Space curve L_{1} and L_{2} exist on the surfaces of the driving gear and driven gear. As shown in Fig. 2, the contact form of the tooth surfaces is concave–convex. R_{1} is the section radius of surface Ω_{1}, and R_{2} is the section radius of surface Ω_{2}. M_{1} is a contact point that exists on the forward contact curve, and M_{2} is a contact point that exists on the reverse contact curve. To avoid interference, the induced normal curvature K_{12} should be less than 0, which is shown as Eq. (1) (Litvin, 1992).
The surface equations of Ω_{1} and Ω_{2} are expressed as Eqs. (2) and (3) if contact curves pass through point M_{1}. And they can be expressed as Eqs. (4) and (5) when contact curves pass through point M_{2}. In this paper, Eqs. (2) and (3) are taken as an example for the followup study.
where x_{1}, y_{1} and z_{1} are components of the contact curve equations of the driving gear which are expressed as Eq. (7). x_{2}, y_{2} and z_{2} are components of the contact curve equations of the driven gear which are expressed as Eq. (8). x_{r1} and y_{r1} are components of the section equations of the driving gear, and x_{r2} and y_{r2} are components of the section equations of the driven gear. The section equations of the tooth surfaces which contain the parameters x_{r1}, y_{r1}, x_{r2} and y_{r2} are expressed as Eq. (6).
Here, R is the radius of the circular section, and μ is the rectangular coordinate parameter of the circular section.
Contact curve equations of the driving gear surface are expressed as Eq. (7), and contact curve equations of the driven gear surface can be obtained according to Eq. (8).
Here, m is the helix radius, n is the pitch parameter of contact curve, and t is the variable parameter of the contact curve L_{1}.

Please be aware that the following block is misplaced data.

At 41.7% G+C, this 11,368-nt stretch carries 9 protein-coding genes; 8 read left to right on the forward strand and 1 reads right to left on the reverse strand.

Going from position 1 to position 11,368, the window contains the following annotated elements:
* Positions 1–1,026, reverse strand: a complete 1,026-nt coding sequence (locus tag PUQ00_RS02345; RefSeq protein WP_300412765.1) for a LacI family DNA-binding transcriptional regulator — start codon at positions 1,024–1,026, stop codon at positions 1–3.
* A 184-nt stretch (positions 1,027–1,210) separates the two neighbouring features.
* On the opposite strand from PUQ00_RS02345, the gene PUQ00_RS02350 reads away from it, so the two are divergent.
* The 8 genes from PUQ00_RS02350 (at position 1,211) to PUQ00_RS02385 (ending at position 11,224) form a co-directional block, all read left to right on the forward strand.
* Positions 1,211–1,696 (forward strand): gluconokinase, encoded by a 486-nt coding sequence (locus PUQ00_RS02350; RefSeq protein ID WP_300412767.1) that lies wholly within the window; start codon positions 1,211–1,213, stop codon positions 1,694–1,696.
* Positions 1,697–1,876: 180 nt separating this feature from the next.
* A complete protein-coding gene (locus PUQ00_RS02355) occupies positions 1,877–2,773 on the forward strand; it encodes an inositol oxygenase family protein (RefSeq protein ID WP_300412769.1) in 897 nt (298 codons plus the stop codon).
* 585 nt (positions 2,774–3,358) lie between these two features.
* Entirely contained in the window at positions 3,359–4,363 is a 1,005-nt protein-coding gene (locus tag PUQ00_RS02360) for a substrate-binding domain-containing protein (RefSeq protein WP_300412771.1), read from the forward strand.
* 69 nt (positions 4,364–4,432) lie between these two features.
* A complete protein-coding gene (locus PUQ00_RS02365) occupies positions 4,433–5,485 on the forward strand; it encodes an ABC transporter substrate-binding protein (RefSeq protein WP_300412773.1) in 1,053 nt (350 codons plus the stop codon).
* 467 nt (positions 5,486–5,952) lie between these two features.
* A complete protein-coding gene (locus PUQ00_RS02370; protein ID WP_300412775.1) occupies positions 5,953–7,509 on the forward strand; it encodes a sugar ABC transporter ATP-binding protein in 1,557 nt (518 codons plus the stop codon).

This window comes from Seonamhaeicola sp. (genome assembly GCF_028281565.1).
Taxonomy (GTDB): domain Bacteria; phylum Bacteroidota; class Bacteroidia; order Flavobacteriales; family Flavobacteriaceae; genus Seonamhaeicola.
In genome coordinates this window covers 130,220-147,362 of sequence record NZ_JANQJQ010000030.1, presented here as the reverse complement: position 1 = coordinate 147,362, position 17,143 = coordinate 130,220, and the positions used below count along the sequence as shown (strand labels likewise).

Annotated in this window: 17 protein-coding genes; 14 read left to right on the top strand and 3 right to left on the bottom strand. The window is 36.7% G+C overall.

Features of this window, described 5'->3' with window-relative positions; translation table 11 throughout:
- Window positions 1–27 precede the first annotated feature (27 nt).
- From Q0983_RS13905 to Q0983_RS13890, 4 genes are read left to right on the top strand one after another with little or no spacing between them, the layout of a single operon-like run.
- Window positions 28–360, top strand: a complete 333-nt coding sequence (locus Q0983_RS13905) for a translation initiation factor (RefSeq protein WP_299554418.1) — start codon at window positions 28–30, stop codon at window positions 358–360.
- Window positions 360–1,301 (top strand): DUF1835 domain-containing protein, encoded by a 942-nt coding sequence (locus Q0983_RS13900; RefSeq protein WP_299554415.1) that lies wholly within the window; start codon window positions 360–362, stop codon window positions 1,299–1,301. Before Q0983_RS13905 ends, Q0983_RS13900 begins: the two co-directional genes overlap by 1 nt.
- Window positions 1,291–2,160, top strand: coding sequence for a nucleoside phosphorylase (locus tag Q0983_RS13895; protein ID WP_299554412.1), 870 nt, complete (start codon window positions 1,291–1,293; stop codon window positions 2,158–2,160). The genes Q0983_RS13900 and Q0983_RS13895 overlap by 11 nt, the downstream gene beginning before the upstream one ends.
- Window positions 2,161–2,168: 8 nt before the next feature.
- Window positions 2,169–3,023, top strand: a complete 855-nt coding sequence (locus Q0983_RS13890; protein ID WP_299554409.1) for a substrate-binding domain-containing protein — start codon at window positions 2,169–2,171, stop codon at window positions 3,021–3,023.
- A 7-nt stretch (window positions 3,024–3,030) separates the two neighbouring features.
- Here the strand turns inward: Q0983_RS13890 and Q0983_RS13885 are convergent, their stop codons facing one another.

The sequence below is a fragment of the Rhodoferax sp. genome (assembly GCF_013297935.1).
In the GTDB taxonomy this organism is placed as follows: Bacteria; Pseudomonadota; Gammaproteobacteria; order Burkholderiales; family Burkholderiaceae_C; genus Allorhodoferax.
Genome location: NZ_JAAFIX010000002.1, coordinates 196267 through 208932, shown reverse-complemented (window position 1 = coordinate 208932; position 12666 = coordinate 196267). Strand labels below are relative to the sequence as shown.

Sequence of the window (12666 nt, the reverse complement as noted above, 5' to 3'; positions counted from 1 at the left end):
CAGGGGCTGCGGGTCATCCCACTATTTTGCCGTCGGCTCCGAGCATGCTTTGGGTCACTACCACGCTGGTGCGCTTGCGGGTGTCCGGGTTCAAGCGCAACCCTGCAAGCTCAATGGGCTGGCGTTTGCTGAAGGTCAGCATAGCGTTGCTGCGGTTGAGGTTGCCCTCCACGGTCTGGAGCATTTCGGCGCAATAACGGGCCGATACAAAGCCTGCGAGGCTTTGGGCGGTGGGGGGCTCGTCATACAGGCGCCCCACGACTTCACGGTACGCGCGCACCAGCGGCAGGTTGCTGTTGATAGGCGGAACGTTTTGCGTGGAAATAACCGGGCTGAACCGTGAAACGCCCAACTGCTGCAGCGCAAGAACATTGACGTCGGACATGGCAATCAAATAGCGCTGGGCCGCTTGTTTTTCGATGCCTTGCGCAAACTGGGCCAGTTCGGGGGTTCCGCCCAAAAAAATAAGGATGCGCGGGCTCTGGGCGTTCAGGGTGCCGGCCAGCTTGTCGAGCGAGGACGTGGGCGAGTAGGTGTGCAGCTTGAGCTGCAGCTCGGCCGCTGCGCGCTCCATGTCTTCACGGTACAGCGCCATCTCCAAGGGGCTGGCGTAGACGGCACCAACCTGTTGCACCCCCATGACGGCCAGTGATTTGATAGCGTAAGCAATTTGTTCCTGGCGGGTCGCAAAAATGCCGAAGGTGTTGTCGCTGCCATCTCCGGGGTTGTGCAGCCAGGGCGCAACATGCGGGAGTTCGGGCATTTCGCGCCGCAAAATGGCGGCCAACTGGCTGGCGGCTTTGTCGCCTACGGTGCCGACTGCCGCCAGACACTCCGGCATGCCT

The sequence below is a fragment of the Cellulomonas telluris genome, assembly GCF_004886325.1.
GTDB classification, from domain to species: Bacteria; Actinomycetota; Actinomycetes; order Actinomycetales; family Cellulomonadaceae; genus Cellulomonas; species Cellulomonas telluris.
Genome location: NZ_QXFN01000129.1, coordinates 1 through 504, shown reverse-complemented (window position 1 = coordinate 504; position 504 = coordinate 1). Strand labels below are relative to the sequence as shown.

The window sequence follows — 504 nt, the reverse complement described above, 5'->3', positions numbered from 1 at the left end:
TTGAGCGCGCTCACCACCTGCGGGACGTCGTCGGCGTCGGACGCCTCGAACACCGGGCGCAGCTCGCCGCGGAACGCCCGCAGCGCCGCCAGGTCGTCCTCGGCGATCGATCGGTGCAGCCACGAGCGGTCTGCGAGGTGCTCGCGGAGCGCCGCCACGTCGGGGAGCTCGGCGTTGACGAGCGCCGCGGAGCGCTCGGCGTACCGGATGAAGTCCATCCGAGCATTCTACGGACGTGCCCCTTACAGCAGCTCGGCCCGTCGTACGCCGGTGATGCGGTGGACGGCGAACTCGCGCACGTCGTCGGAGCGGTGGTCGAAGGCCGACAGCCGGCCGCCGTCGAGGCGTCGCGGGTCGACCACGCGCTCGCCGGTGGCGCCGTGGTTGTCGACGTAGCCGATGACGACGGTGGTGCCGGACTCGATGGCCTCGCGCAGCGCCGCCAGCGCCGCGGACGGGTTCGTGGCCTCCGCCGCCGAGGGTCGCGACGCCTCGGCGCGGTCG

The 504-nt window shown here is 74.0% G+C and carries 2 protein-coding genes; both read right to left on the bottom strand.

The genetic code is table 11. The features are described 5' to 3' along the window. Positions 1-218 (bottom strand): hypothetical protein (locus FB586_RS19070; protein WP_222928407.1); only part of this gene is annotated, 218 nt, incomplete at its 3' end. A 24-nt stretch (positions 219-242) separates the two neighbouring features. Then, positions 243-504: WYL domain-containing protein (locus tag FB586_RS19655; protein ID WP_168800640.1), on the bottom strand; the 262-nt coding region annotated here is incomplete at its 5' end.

Here, M_{21} is the transformation matrix, and it is expressed as Eq. (9).
Here, a is the center distance.
According to the above formulas, the tooth surfaces equation of the driving and driven gears can be obtained, and then the induced normal curvature K_{12} can be deduced (Litvin, 1992). We find that, when $a=m(i+\mathrm{1})$, there is no interference.
According to the above formulas, a pair of NHGMs is designed. The parameters are listed in Table 1. The 3D models of the NHGM were established according to Eqs. (10) and (11).
As shown in Fig. 3, they were manufactured with a 3D printer. The 3D printer model is Lite450HD. The resolution is 0.001 mm. The material is a gray hightemperature, photosensitive resin (YGH5001).
2.2 Tooth surfaces of the NHGM with improved geometry
The tooth contact analysis (TCA) is the main method to obtain TEs. The equation of TCA is expressed as Eq. (12) (Litvin, 1992).
Here, Ω is the surface equation, and n is the normal vector of the corresponding surface. It is expressed as Eq. (13).
For NHGM, the parameters of the meshing surfaces must comply with Eq. (14), which was obtained from a space curve meshing equation (Chen, 2014).
When φ_{1} is provided, the functions ϕ_{2}(ϕ_{1},δa) and μ_{2}(ϕ_{1},δa) can be solved according to Eq. (12). Then, the TEs can be expressed as Eq. (15).
Here, δa is the center distance error.
TEs can be changed by applying preset transmission errors (PTEs; Litvin, 1992). After presetting the transmission errors, the rotation angle of the driven gear is expressed as Eq. (16). The improved surface equation of the driven gear is expressed as Eq. (17).
Here, ${x}_{\mathrm{2}}^{\mathrm{im}}$, ${y}_{\mathrm{2}}^{\mathrm{im}}$ and ${z}_{\mathrm{2}}^{\mathrm{im}}$ are parameters of the improved contact curve of the driven gear. They can be obtained in the same way for obtaining x_{2}, y_{2} and z_{2}; one just needs to place φ_{2PTE} instead of φ_{2} in the formula.
2.3 Calculation method of maximum contact stress of NHGM
While the tooth surface equations are obtained, the maximum contact stress of a loaded gear drive could also be obtained by the application of the Hertz contact theory.Shown in Fig. 2, force of the gear drive can be represented with Eq. (18).
Here, F_{n} is the force which is acting on the gear tooth surface, l is the arm of the force, T is the torsion load, r_{r} is the unit vector of F_{r}, and cos(r_{r},n) is the cosine value of the angle between vector r_{r} and n.
Based on the Hertz contact theory, the maximum contact stress can be obtained by putting Eq. (18) into Eq. (19).